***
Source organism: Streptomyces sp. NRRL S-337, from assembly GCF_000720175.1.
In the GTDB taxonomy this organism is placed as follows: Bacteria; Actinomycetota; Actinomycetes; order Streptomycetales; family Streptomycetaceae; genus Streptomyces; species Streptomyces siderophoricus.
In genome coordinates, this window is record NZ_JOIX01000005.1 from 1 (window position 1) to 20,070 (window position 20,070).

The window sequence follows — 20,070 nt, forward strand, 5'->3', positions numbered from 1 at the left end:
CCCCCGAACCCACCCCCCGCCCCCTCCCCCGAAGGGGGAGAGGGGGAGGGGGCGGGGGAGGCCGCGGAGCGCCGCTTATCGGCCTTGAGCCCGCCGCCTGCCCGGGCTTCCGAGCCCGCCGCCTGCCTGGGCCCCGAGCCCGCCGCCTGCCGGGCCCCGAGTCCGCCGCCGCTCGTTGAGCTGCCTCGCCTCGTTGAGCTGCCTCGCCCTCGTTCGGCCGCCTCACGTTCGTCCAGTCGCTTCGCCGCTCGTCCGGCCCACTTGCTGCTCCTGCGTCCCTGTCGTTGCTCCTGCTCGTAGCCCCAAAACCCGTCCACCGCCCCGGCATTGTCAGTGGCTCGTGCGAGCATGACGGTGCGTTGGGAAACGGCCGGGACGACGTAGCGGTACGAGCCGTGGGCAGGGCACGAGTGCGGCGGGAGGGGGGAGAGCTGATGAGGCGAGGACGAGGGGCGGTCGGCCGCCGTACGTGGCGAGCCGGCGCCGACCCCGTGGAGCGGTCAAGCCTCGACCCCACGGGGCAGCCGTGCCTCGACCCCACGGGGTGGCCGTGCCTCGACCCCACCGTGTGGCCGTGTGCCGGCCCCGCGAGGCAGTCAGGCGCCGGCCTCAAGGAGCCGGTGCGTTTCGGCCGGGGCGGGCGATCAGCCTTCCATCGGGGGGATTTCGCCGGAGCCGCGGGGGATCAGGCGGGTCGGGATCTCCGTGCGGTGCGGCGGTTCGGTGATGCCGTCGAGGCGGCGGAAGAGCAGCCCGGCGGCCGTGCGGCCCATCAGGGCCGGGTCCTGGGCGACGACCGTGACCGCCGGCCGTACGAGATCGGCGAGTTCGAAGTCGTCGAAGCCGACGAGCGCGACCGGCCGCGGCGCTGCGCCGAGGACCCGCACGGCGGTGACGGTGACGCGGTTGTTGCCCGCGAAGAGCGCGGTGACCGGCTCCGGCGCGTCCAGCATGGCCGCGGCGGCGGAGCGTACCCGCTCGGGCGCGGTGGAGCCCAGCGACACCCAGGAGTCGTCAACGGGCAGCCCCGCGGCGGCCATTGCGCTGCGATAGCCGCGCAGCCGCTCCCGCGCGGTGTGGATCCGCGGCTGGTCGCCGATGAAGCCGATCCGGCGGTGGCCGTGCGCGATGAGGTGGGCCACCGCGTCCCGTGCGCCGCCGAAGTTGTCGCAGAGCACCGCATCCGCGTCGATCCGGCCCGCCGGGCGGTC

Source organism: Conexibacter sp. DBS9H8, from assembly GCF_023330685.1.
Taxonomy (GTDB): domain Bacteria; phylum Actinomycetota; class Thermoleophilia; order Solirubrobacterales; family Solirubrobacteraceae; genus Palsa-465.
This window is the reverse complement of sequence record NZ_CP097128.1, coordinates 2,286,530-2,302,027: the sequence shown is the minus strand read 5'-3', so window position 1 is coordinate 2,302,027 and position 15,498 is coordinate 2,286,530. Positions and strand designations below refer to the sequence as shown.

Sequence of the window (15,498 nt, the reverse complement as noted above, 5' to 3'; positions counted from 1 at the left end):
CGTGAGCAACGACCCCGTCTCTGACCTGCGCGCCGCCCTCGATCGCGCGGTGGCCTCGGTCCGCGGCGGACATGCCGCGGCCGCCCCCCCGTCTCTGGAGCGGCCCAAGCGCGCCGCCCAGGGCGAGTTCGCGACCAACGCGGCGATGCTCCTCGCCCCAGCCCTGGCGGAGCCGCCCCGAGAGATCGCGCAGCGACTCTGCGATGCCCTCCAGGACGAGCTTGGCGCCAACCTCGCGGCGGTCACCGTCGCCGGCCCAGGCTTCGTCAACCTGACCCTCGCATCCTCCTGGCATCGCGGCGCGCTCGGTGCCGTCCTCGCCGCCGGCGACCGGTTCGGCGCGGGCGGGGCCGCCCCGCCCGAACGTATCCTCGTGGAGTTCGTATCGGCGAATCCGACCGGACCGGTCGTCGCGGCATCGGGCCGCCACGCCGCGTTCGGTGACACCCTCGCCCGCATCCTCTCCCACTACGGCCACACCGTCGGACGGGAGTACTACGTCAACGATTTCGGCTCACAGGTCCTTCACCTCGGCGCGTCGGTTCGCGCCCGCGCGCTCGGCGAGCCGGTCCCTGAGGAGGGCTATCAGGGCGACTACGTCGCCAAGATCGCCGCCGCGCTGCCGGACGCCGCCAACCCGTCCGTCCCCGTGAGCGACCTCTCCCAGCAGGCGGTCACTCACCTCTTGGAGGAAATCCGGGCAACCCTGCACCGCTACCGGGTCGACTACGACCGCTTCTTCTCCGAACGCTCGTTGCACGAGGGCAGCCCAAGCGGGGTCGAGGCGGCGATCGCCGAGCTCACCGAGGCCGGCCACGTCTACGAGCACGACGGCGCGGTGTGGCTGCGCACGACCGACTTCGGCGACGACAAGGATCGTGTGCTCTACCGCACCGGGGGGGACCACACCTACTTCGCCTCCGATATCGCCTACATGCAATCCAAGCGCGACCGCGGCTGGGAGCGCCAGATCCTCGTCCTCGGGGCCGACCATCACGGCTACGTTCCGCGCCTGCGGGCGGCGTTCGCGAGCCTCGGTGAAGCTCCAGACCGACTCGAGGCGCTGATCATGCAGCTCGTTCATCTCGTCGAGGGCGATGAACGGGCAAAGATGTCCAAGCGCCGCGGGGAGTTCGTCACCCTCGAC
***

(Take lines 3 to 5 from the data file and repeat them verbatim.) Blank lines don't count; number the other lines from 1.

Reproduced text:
In genome coordinates, this window is record NZ_JOIX01000005.1 from 1 (window position 1) to 20,070 (window position 20,070).

The window sequence follows — 20,070 nt, forward strand, 5'->3', positions numbered from 1 at the left end:
CCCCCGAACCCACCCCCCGCCCCCTCCCCCGAAGGGGGAGAGGGGGAGGGGGCGGGGGAGGCCGCGGAGCGCCGCTTATCGGCCTTGAGCCCGCCGCCTGCCCGGGCTTCCGAGCCCGCCGCCTGCCTGGGCCCCGAGCCCGCCGCCTGCCGGGCCCCGAGTCCGCCGCCGCTCGTTGAGCTGCCTCGCCTCGTTGAGCTGCCTCGCCCTCGTTCGGCCGCCTCACGTTCGTCCAGTCGCTTCGCCGCTCGTCCGGCCCACTTGCTGCTCCTGCGTCCCTGTCGTTGCTCCTGCTCGTAGCCCCAAAACCCGTCCACCGCCCCGGCATTGTCAGTGGCTCGTGCGAGCATGACGGTGCGTTGGGAAACGGCCGGGACGACGTAGCGGTACGAGCCGTGGGCAGGGCACGAGTGCGGCGGGAGGGGGGAGAGCTGATGAGGCGAGGACGAGGGGCGGTCGGCCGCCGTACGTGGCGAGCCGGCGCCGACCCCGTGGAGCGGTCAAGCCTCGACCCCACGGGGCAGCCGTGCCTCGACCCCACGGGGTGGCCGTGCCTCGACCCCACCGTGTGGCCGTGTGCCGGCCCCGCGAGGCAGTCAGGCGCCGGCCTCAAGGAGCCGGTGCGTTTCGGCCGGGGCGGGCGATCAGCCTTCCATCGGGGGGATTTCGCCGGAGCCGCGGGGGATCAGGCGGGTCGGGATCTCCGTGCGGTGCGGCGGTTCGGTGATGCCGTCGAGGCGGCGGAAGAGCAGCCCGGCGGCCGTGCGGCCCATCAGGGCCGGGTCCTGGGCGACGACCGTGACCGCCGGCCGTACGAGATCGGCGAGTTCGAAGTCGTCGAAGCCGACGAGCGCGACCGGCCGCGGCGCTGCGCCGAGGACCCGCACGGCGGTGACGGTGACGCGGTTGTTGCCCGCGAAGAGCGCGGTGACCGGCTCCGGCGCGTCCAGCATGGCCGCGGCGGCGGAGCGTACCCGCTCGGGCGCGGTGGAGCCCAGCGACACCCAGGAGTCGTCAACGGGCAGCCCCGCGGCGGCCATTGCGCTGCGATAGCCGCGCAGCCGCTCCCGCGCGGTGTGGATCCGCGGCTGGTCGCCGATGAAGCCGATCCGGCGGTGGCCGTGCGCGATGAGGTGGGCCACCGCGTCCCGTGCGCCGCCGAAGTTGTCGCAGAGCACCGCATCCGCGTCGATCCGGCCCGCCGGGCGGTC